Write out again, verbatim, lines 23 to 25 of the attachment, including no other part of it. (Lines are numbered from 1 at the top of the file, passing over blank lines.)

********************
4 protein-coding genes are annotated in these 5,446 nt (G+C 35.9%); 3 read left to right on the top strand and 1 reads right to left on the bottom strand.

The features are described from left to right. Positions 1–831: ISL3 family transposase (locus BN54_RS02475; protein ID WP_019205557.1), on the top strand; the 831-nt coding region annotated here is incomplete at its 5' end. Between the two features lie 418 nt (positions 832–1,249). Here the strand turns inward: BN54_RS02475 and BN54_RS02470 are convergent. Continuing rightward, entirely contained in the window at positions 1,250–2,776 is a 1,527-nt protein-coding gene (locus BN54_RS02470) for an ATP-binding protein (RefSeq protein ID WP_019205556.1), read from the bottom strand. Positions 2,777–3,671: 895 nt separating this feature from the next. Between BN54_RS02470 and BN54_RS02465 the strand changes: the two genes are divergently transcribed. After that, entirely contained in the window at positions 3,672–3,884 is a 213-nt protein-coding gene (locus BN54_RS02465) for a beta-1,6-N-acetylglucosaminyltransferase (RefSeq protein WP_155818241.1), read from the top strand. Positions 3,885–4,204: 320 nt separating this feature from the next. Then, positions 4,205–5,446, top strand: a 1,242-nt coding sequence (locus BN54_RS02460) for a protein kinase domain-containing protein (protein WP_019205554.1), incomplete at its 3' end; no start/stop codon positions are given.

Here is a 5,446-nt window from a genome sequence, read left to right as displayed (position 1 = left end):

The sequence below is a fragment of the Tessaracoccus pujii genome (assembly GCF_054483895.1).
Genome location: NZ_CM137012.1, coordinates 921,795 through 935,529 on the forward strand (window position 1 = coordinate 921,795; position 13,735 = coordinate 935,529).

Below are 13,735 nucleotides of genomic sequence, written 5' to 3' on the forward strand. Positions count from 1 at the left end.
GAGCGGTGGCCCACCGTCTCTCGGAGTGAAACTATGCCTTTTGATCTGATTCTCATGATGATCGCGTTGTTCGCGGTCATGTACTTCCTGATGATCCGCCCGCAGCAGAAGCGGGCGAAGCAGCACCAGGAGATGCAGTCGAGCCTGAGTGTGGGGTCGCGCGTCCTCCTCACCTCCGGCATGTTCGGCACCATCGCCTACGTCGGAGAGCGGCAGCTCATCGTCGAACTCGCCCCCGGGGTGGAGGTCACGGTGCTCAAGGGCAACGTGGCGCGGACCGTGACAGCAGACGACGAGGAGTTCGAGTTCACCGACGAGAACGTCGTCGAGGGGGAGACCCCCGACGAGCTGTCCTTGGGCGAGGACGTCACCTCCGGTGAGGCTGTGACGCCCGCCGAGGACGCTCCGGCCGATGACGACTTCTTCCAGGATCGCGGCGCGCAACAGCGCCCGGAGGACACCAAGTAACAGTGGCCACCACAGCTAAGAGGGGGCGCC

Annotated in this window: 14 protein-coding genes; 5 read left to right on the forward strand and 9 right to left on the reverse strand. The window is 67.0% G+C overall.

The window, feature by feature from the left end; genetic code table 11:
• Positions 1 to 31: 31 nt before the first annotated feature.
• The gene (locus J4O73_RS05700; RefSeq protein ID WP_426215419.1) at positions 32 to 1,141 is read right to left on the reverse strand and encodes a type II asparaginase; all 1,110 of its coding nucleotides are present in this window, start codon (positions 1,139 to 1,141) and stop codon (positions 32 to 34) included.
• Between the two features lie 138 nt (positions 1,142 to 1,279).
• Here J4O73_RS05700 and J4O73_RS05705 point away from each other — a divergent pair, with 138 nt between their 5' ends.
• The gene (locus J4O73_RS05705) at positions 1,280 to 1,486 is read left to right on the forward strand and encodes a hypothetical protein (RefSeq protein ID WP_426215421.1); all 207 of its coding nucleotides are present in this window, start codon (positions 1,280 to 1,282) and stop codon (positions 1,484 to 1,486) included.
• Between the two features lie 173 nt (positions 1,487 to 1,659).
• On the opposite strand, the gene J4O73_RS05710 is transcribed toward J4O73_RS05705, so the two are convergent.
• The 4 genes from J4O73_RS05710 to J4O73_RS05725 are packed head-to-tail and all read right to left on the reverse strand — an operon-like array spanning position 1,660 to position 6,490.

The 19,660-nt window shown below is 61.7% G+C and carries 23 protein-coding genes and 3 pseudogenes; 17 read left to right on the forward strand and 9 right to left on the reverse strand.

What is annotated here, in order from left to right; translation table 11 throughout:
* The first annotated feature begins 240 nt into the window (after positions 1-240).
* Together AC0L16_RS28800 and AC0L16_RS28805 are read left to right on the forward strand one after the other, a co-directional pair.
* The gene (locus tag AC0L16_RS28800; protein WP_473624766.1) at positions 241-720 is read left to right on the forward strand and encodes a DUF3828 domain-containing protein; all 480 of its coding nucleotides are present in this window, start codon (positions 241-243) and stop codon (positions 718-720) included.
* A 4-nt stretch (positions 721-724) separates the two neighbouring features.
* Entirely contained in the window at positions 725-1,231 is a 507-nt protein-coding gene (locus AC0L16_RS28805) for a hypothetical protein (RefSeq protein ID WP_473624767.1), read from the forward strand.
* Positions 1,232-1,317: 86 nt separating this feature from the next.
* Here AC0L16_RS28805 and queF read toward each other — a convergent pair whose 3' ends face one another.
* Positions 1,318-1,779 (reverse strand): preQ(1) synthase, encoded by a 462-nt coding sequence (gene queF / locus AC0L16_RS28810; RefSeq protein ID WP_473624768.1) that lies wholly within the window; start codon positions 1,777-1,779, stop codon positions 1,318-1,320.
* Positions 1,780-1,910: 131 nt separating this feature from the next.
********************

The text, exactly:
* A 4-nt stretch (positions 721-724) separates the two neighbouring features.
* Entirely contained in the window at positions 725-1,231 is a 507-nt protein-coding gene (locus AC0L16_RS28805) for a hypothetical protein (RefSeq protein ID WP_473624767.1), read from the forward strand.
* Positions 1,232-1,317: 86 nt separating this feature from the next.